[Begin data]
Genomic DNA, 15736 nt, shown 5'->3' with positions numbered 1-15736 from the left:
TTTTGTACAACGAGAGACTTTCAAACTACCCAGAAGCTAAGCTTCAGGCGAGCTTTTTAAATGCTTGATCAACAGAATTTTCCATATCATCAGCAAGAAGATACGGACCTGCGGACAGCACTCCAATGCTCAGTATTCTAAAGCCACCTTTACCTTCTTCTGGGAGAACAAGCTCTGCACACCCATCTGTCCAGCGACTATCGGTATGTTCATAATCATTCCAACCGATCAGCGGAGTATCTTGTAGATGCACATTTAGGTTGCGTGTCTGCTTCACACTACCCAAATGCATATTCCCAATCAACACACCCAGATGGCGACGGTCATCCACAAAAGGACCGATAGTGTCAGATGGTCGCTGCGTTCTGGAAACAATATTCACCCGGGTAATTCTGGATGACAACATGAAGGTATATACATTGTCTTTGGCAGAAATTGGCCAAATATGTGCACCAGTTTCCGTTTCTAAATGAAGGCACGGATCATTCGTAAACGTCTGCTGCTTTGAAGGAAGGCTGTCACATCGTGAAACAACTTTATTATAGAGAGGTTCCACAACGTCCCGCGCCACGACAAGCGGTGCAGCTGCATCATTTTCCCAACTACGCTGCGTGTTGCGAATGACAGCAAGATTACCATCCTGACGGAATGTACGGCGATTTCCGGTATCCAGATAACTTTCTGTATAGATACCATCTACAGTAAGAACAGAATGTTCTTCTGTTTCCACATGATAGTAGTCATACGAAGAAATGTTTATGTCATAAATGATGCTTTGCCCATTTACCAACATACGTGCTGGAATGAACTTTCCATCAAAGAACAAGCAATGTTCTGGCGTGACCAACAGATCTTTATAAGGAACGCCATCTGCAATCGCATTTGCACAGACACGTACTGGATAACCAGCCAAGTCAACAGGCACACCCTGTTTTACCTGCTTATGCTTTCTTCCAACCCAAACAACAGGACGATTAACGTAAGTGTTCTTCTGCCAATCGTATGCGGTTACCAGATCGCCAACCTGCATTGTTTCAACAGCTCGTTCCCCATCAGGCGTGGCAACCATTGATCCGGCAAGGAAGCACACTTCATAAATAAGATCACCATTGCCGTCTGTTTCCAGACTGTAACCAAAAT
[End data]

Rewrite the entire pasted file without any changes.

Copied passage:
Genomic DNA, 15736 nt, shown 5'->3' with positions numbered 1-15736 from the left:
TTTTGTACAACGAGAGACTTTCAAACTACCCAGAAGCTAAGCTTCAGGCGAGCTTTTTAAATGCTTGATCAACAGAATTTTCCATATCATCAGCAAGAAGATACGGACCTGCGGACAGCACTCCAATGCTCAGTATTCTAAAGCCACCTTTACCTTCTTCTGGGAGAACAAGCTCTGCACACCCATCTGTCCAGCGACTATCGGTATGTTCATAATCATTCCAACCGATCAGCGGAGTATCTTGTAGATGCACATTTAGGTTGCGTGTCTGCTTCACACTACCCAAATGCATATTCCCAATCAACACACCCAGATGGCGACGGTCATCCACAAAAGGACCGATAGTGTCAGATGGTCGCTGCGTTCTGGAAACAATATTCACCCGGGTAATTCTGGATGACAACATGAAGGTATATACATTGTCTTTGGCAGAAATTGGCCAAATATGTGCACCAGTTTCCGTTTCTAAATGAAGGCACGGATCATTCGTAAACGTCTGCTGCTTTGAAGGAAGGCTGTCACATCGTGAAACAACTTTATTATAGAGAGGTTCCACAACGTCCCGCGCCACGACAAGCGGTGCAGCTGCATCATTTTCCCAACTACGCTGCGTGTTGCGAATGACAGCAAGATTACCATCCTGACGGAATGTACGGCGATTTCCGGTATCCAGATAACTTTCTGTATAGATACCATCTACAGTAAGAACAGAATGTTCTTCTGTTTCCACATGATAGTAGTCATACGAAGAAATGTTTATGTCATAAATGATGCTTTGCCCATTTACCAACATACGTGCTGGAATGAACTTTCCATCAAAGAACAAGCAATGTTCTGGCGTGACCAACAGATCTTTATAAGGAACGCCATCTGCAATCGCATTTGCACAGACACGTACTGGATAACCAGCCAAGTCAACAGGCACACCCTGTTTTACCTGCTTATGCTTTCTTCCAACCCAAACAACAGGACGATTAACGTAAGTGTTCTTCTGCCAATCGTATGCGGTTACCAGATCGCCAACCTGCATTGTTTCAACAGCTCGTTCCCCATCAGGCGTGGCAACCATTGATCCGGCAAGGAAGCACACTTCATAAATAAGATCACCATTGCCGTCTGTTTCCAGACTGTAACCAAAAT